About the talk:
Conventional memories such as SRAM, DRAM, and FLASH have set a very high cost/performance standard. Yet, recent advances in new materials, device technologies and circuits have made many emerging memories attractive candidates for a new generation of memories.
The worldwide research and development effort on emerging memory devices can be understood from two perspectives. From a system point of view, processor performance is increasingly limited by memory access and power consumption of the memory subsystem. Recent efforts in extending the scalability of SRAM and incorporating embedded DRAM in advanced technologies are evidence of the importance of the memory technology. The emergence of Flash as a solid-state complement and/or replacement of the hard disk drive for selected applications has highlighted the enormous potential of a high-density, embedded memory technology within the memory hierarchy. At the same time, memory device research has had a renaissance of new ideas. New memory devices, most of them non-volatile, have been explored and some have progressed beyond the observation of a hysteresis effect to device-level demonstrations. These new memory devices, such as STTRAM, PCM and RRAM, have read/write/retention/endurance characteristics different from conventional SRAM, DRAM, and Flash. The very high density offered by some of the new device technologies may also lead to the replacement of the hard disk drive (HDD) by solid-state devices for some applications.
There is an enormous opportunity to completely re-think the design of the memory subsystem to gain orders of magnitude improvements in speed and/or power consumption. A revolution in the memory subsystem will bring about a fundamental change in how one can extract performance out of technology improvements.
This talk gives an overview of emerging memory devices, drawing upon our recent research work on phase change memory (PCM) and metal oxide resistive switching memory (RRAM). We will examine the technical challenges for emerging non-volatile memory devices going forward including device physics and scaling properties, followed by suggestions for directions for future research.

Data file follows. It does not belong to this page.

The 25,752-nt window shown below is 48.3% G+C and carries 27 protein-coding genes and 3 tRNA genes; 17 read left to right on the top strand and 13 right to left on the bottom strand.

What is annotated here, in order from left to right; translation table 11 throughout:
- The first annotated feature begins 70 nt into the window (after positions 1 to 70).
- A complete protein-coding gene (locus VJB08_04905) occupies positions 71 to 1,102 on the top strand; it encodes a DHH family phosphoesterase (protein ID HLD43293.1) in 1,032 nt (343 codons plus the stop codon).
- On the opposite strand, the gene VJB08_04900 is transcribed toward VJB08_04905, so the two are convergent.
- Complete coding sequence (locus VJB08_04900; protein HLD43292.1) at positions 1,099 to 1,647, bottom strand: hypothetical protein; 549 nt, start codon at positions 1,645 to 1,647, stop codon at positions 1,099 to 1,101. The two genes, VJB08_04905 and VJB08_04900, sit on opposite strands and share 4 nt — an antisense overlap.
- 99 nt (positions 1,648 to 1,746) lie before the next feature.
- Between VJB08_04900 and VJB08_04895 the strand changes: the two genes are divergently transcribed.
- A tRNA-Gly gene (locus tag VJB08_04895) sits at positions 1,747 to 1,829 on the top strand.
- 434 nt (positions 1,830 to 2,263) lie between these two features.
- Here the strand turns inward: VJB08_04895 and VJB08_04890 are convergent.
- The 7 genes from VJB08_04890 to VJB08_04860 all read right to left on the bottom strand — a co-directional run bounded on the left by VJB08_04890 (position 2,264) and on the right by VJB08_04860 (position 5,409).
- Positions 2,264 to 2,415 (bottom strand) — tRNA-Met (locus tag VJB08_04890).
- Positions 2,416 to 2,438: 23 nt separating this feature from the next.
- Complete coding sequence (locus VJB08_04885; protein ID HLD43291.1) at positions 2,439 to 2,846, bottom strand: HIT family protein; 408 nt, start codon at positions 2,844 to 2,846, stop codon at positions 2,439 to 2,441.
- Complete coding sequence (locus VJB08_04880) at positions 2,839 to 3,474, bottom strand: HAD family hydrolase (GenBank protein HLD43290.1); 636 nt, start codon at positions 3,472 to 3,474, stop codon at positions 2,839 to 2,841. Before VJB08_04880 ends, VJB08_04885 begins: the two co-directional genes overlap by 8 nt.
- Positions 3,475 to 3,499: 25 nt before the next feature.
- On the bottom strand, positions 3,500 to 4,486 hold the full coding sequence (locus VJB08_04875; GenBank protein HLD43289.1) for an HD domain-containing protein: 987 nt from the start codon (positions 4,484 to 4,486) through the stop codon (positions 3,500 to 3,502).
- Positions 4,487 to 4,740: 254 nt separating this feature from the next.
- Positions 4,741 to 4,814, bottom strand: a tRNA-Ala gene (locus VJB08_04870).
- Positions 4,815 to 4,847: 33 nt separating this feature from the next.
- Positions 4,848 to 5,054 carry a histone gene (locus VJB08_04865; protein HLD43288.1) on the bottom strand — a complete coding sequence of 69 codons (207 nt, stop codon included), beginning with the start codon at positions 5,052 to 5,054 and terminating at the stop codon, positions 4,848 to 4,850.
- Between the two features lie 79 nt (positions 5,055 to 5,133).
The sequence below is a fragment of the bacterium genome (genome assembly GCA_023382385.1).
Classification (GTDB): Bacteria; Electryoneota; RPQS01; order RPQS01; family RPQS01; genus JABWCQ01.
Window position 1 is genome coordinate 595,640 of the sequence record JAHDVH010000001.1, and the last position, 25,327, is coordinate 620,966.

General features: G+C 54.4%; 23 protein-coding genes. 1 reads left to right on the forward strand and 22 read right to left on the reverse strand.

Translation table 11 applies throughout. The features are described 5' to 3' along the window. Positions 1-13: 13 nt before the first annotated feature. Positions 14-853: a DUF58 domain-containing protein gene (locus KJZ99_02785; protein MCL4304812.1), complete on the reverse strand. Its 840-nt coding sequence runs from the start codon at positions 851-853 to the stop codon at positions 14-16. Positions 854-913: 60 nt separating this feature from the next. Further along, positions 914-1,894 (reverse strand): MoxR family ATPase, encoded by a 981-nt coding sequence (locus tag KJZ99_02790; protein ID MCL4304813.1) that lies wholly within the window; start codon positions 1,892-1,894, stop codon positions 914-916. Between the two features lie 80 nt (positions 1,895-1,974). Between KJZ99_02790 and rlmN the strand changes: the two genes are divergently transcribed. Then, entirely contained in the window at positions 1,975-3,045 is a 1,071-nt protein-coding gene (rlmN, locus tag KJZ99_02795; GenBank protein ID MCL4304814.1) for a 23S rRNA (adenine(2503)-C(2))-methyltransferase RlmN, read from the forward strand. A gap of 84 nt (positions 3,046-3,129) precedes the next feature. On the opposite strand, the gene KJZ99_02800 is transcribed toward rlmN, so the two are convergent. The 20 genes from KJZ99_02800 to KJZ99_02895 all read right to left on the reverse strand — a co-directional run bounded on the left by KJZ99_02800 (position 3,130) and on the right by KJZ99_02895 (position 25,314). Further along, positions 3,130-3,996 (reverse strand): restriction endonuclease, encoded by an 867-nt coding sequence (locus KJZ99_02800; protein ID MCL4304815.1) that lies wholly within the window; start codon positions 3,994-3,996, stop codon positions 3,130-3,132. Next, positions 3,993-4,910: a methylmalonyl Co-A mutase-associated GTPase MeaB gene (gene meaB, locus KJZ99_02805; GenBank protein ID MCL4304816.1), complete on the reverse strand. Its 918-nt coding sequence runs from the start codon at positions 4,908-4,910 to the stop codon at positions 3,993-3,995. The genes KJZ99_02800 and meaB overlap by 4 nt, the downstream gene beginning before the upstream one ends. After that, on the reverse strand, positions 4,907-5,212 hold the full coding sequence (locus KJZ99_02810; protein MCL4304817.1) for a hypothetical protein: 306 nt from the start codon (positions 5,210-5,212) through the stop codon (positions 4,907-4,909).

Live Video Stream:
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About the speaker:
|H.-S. Philip Wong joined Stanford University as Professor of Electrical Engineering in September, 2004. From 1988 to 2004, he was with the IBM T.J. Watson Research Center. He held various positions from Research Staff Member to Manager, and Senior Manager. While he was Senior Manager, he had the responsibility of shaping and executing IBM's strategy on nanoscale science and technology as well as exploratory silicon devices and semiconductor technology. His present research covers a broad range of topics including carbon nanotubes, biosensors, self-assembly, exploratory logic devices, nanoelectromechanical relays, device modeling, and novel memory devices such as phase change memory and metal oxide resistance change memory. He is a Fellow of the IEEE and served on the Electron Devices Society AdCom as elected member (2001 -- 2006). He served as the Editor-in-Chief of the IEEE Transactions on Nanotechnology in 2005 -- 2006, sub-committee Chair of the ISSCC (2003 -- 2004), General Chair of the IEDM (2007), and is currently a member of the Executive Committee of the Symposia of VLSI Technology and Circuits (2007 -- 2010). He received the B.Sc. (Hons.), M.S., and Ph.D. from the University of Hong Kong, Stony Brook University, and Lehigh University, respectively. He currently holds the Chair of Excellence of the French Nanosciences Foundation.|
H.-S. Philip Wong
Professor of Electrical Engineering
Center for Integrated Systems
Room CISX 312
Stanford, CA 94305-4075
URL: URL: http://www.stanford.edu/~hspwong